April 17th, 2020

children of dune - leto 1

work in the time of coronavirus: a summary

So for once, the state made either a wise decision or got an amazing deal from Dell when supplying us for work at home; my work laptop is fucking incredible. It's a Dell Precision 5540, for Dell is generally our supplier of choice when it comes to tech. I do not argue they have some weaknesses in their home lines (I love mine, but that's local loyalty, I know how to fix most of the basic stuff that goes wrong, and I have Parts People, who are all former Dell employees who specialize in repair of Dell computers and are the only people I let touch mine) but their business class are among the best.

I've only occasionally worked on Latitudes, and I wasn't particularly impressed but generally, we order mid-range latitudes for basic work, not tech work, and for just doing business functions, they're great. Compared to my Alienware or XPS--yeah.

I was not ready for a Precision workstation; frankly, I'm not sure anyone is.

The processor is only an i7, though no complaints, but this sweet baby comes with 64G RAM, a 1T drive, and 4K display, touchscreen, but those aren't hugely impressive in themselves. Except for the 64G RAM--which outside desktops you generally only find on laptops on the high of the high end standard--when I did a comparison, and the Precision uses the same model as my XPS, actually, just way more G (if I could have gotten that much RAM in my laptop, hell yes I would have paid for it, RAM is more valuable than processor speed--at a certain minimum standard of processor--in ninety-nine percent of what I do and can compensate for a poor processor in fifty percent of cases).

However, even taking into account all that beautiful RAM, they don't act the same. A lot of what I do the first month after I get a laptop is slowly working out the memory leaks, the unnecessary processes, updating to current or getting rid of programs and drivers I don't need, making registry changes, and the thing is, only maybe fifty percent of what applies to one laptop works with another even if they have the same operating system.

I never really thought about it--computers gonna computer--and honestly, the guys who build the computers and install the software are not exactly well-paid so solidarity, they're not paid nearly enough to act like each computer is a masterpiece. So now I'm thinking that during the software installations of the standard Windows system, programs and program configurations, and drivers, are basically 'whatever guy created the standard installation for this line' and the poor guy is probably paid minimum wage and has five seconds to put together that standard installation. Sometimes, they do literally nothing at all, and sometimes, they do too much and much of it wrong. (Again, I don't blame them for that;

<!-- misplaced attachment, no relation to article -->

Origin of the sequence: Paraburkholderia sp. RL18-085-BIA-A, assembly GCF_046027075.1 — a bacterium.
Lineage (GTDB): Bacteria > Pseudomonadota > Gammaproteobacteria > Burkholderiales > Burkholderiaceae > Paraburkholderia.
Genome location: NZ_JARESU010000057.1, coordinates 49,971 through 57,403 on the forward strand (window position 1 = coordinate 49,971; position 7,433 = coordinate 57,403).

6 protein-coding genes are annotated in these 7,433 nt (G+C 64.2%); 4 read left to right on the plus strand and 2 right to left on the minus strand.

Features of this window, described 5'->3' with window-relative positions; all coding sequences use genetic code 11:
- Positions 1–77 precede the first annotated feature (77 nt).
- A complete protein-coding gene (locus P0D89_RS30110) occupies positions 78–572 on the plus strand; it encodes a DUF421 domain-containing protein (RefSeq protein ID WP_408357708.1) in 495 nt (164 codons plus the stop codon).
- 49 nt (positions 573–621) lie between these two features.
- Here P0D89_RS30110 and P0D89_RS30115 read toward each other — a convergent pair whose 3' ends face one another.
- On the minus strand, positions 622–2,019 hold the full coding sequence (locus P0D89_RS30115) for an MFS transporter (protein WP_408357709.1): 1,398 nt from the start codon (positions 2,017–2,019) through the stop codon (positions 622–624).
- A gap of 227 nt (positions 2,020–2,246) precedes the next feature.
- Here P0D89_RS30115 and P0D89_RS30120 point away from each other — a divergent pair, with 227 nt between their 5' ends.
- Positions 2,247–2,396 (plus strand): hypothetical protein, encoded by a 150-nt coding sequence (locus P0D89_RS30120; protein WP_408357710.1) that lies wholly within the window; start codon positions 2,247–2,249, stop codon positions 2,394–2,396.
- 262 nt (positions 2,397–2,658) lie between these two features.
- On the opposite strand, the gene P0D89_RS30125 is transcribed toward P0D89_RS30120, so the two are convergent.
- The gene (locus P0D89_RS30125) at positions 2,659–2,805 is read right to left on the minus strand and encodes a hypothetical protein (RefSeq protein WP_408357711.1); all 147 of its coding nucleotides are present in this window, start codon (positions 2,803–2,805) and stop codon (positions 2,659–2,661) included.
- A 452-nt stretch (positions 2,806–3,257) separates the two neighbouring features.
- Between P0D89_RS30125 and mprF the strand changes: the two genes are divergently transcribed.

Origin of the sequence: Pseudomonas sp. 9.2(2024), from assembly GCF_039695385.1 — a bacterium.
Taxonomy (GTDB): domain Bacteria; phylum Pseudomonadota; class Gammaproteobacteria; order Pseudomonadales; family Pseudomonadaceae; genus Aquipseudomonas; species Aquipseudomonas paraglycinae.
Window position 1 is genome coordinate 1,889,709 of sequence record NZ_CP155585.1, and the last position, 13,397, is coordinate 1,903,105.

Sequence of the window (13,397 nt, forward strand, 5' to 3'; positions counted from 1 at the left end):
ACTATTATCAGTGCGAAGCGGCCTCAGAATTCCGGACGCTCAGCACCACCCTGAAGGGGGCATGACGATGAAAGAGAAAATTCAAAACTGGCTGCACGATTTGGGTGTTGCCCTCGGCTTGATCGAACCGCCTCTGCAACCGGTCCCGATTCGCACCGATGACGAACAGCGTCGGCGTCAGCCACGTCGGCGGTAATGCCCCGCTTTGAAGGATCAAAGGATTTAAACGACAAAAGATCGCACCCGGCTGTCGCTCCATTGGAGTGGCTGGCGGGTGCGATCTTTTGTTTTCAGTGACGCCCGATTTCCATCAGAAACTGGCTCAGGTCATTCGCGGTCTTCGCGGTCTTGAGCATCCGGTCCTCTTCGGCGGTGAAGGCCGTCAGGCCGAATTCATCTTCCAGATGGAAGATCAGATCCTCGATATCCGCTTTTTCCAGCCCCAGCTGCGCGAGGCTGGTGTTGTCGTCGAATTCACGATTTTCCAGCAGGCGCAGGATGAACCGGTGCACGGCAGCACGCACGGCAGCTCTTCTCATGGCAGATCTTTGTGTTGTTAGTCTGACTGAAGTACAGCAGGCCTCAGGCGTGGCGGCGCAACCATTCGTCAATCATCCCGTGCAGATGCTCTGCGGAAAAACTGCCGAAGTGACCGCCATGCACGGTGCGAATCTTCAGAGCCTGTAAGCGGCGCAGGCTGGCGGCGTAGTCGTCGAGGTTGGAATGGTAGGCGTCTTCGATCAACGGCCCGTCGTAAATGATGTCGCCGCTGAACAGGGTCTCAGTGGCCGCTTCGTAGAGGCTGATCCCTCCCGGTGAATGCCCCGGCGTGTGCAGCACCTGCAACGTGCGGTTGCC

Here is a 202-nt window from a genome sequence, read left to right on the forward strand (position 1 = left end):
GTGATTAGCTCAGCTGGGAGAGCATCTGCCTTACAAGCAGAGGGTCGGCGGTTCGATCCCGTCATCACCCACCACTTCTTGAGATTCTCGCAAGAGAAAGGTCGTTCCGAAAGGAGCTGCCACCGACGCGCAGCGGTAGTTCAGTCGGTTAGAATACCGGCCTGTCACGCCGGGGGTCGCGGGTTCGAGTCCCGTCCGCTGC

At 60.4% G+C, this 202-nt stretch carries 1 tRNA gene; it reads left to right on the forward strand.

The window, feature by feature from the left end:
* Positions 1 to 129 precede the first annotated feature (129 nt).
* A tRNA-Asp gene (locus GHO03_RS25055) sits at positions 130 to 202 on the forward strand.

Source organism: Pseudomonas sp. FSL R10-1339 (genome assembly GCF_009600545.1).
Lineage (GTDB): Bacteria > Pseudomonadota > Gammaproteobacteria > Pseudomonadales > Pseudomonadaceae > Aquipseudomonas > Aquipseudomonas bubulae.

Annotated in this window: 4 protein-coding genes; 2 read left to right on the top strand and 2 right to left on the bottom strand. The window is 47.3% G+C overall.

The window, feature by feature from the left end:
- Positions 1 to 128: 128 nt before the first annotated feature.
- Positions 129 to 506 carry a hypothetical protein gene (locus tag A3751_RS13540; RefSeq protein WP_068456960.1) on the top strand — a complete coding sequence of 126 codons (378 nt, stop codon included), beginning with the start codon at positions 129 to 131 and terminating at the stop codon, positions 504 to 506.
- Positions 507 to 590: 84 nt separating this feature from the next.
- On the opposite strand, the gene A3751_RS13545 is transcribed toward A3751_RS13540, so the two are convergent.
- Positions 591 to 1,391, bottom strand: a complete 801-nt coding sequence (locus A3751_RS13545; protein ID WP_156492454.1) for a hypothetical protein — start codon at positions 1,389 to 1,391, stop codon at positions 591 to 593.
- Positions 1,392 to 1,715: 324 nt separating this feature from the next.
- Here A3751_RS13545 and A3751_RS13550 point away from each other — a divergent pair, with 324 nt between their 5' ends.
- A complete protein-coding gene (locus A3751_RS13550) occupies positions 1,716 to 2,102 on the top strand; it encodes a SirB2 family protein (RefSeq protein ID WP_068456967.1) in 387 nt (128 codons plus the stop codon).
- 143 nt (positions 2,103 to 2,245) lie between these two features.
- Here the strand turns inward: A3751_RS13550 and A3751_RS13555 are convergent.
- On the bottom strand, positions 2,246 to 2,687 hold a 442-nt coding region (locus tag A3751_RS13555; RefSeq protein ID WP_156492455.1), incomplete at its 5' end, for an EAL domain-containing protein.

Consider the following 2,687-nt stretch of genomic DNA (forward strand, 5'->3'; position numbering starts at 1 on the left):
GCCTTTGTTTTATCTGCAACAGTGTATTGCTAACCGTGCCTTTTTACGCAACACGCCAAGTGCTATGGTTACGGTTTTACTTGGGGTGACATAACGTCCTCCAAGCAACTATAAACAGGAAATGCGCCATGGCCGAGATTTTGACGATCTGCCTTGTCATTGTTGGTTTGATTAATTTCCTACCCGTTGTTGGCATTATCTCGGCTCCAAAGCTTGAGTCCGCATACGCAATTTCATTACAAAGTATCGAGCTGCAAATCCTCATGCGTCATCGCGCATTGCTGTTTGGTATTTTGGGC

Precision--not so much. From the sheer lack of much in the way of tweaking I've had to do so far (no installation is perfect), the Windows and basic driver installation that Dell did is several orders of magnitude more precise and thorough than any computer I've ever gotten. Now granted, that's kind of all they do for state machines, which is pretty bare bones: Windows and required drivers, the drivers and config programs for the wifi/display/hard drive/etc.

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In other news, we had to make an exception to strict Stay at Home/Social Distancing Rules in family; my middle sister and her husband are both essential but can't work from home. My sister has four kids, but the eldest is eighteen and while usually she splits time between my sister and ex-BIL, she's been with him only since this started; of the other three, one is twelve and the other two are six and five respectively. They were in daycare, but after talking to Child (and Mom and me, but wisely Child first) she took them out of daycare (it did close soon after) and now they're at my mom's during the day while Child babysits/homeschools them, her 12 year old, and my youngest sister's 12 year old. He's also announced he is never, ever having kids ever and any future husband is gonna have to deal. I can understand.

(Of course, even that went to hell when I threw out my back so badly last week but it was still all limited to the same family members Child was interacting with regularly as well as me so not exactly a big escalation.)

Granted, this is not ideal, but it's about fifty times safer than any daycare for the kids--if there was one with openings that she could afford and that's doubtful--and that goes double when Mom's at risk and working from home. She can't watch them all day while working--and don't repeat this but she's also over sixty and maybe needs to take it easy just during the crisis?--so everyone is being careful.

So work starts in like thirty minutes, and while I am still not in love with work from home, I am partially reconciled by the fact that 'going to work' now consists of 'walking a few feet and logging into my work laptop while still brushing my teeth'. I think the arrival of the rolling, variable height laptop desk will complete my more cheerful resignation to my fate. Partially because I like to get things I can customize with cords and clamps and all manner of things, but also because I will not have to do all my work from a good-posture-inducing but extremely hard even with a memory foam seat cushion and memory foam pillow beneath me chair. I already configured one side of the sofa for ideal back position for work, but without that desk, the laptop has nowhere to sit close enough to work on it.

These are the times I deeply regret that when Mom bought her new dining room table and asked me when I wanted her to return mine, I said "oh, no rush, whenever!"

That's gonna haunt me.

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